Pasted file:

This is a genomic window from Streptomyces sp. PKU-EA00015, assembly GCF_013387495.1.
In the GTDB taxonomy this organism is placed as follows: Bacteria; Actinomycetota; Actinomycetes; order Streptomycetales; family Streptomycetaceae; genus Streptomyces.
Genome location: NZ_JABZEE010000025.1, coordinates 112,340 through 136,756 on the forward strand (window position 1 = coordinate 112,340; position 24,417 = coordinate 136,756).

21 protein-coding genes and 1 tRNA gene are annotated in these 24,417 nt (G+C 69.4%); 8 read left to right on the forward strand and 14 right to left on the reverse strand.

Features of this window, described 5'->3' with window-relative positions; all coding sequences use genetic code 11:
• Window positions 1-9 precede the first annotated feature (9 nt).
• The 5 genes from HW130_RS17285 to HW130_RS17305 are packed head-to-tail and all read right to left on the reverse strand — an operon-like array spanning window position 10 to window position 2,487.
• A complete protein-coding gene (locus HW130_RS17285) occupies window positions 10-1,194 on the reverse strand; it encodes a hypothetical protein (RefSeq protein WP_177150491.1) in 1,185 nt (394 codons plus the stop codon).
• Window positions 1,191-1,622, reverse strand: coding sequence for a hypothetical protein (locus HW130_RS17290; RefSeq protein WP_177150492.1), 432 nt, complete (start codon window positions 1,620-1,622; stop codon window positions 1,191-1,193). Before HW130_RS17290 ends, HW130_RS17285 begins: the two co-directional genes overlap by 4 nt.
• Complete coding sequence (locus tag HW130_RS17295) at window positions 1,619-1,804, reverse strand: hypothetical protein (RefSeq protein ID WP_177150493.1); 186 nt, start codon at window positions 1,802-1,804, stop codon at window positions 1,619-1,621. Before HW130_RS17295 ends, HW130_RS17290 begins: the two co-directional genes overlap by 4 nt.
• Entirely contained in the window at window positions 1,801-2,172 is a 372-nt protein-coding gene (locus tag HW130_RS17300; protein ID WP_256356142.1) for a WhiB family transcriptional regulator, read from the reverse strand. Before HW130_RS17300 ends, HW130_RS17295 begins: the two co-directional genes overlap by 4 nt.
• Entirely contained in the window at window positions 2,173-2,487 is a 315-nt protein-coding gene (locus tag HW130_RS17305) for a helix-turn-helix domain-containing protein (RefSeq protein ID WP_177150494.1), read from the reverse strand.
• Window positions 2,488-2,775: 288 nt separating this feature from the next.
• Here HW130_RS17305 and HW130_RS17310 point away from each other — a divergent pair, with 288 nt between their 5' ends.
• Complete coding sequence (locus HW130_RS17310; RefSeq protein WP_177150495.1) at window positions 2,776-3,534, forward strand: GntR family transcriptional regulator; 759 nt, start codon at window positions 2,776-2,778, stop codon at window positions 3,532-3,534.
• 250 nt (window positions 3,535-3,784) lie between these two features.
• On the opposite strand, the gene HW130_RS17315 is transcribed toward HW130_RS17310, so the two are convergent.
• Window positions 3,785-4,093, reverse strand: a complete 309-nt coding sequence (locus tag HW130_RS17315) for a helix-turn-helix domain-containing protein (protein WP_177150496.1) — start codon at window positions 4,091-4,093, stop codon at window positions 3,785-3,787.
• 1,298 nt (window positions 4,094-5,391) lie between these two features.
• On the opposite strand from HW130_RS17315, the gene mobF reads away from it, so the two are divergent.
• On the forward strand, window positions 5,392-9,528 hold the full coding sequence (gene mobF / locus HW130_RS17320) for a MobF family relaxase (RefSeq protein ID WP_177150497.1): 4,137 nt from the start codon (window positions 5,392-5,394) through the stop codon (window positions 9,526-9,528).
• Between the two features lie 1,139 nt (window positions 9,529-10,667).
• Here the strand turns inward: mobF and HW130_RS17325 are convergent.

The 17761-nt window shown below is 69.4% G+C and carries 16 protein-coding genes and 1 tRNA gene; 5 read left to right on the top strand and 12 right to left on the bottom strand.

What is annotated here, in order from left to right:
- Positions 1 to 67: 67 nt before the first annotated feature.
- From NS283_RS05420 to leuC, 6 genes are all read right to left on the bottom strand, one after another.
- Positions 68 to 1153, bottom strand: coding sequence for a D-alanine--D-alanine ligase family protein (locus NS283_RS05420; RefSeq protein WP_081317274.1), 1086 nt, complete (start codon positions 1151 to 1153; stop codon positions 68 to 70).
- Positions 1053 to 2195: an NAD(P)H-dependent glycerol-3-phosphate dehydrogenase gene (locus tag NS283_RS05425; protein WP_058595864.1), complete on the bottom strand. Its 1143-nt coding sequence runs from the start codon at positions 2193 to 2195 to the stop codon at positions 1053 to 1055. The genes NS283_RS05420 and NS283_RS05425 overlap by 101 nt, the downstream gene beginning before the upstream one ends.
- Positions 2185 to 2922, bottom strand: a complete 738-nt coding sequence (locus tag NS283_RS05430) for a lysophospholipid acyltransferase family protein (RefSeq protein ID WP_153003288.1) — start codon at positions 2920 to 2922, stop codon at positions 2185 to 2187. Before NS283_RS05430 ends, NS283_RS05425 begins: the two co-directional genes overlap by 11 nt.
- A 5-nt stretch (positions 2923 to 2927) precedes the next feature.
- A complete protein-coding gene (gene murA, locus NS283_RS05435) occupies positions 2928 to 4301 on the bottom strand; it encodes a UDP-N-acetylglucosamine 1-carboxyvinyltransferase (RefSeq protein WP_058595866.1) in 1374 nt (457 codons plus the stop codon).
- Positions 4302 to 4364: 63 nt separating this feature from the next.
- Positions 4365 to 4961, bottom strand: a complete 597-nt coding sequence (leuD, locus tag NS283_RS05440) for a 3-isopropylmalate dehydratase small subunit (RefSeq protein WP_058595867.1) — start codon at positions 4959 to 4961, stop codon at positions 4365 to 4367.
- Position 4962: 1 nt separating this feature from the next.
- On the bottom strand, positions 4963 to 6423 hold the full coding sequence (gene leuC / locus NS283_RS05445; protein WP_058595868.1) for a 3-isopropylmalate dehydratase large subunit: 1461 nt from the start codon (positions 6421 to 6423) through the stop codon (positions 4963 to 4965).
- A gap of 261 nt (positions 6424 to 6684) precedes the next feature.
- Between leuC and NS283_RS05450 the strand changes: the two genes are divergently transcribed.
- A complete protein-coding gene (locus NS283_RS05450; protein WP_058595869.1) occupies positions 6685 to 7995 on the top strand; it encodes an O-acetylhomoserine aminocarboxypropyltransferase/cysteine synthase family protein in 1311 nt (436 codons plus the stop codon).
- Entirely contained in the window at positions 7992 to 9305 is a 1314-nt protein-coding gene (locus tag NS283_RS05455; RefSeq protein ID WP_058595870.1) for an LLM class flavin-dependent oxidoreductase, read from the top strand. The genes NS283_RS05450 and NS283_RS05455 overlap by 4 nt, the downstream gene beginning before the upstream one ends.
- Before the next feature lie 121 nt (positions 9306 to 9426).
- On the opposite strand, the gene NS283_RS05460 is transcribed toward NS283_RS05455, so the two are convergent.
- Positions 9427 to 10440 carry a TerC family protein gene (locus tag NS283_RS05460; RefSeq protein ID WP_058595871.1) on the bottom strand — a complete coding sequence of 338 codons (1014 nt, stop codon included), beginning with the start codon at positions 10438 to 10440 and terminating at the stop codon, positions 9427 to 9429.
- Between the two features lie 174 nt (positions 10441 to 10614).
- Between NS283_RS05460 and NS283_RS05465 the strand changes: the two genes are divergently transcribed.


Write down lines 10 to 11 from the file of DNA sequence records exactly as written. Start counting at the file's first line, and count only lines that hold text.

• Complete coding sequence (locus tag HW130_RS17295) at window positions 1,619-1,804, reverse strand: hypothetical protein (RefSeq protein ID WP_177150493.1); 186 nt, start codon at window positions 1,802-1,804, stop codon at window positions 1,619-1,621. Before HW130_RS17295 ends, HW130_RS17290 begins: the two co-directional genes overlap by 4 nt.
• Entirely contained in the window at window positions 1,801-2,172 is a 372-nt protein-coding gene (locus tag HW130_RS17300; protein ID WP_256356142.1) for a WhiB family transcriptional regulator, read from the reverse strand. Before HW130_RS17300 ends, HW130_RS17295 begins: the two co-directional genes overlap by 4 nt.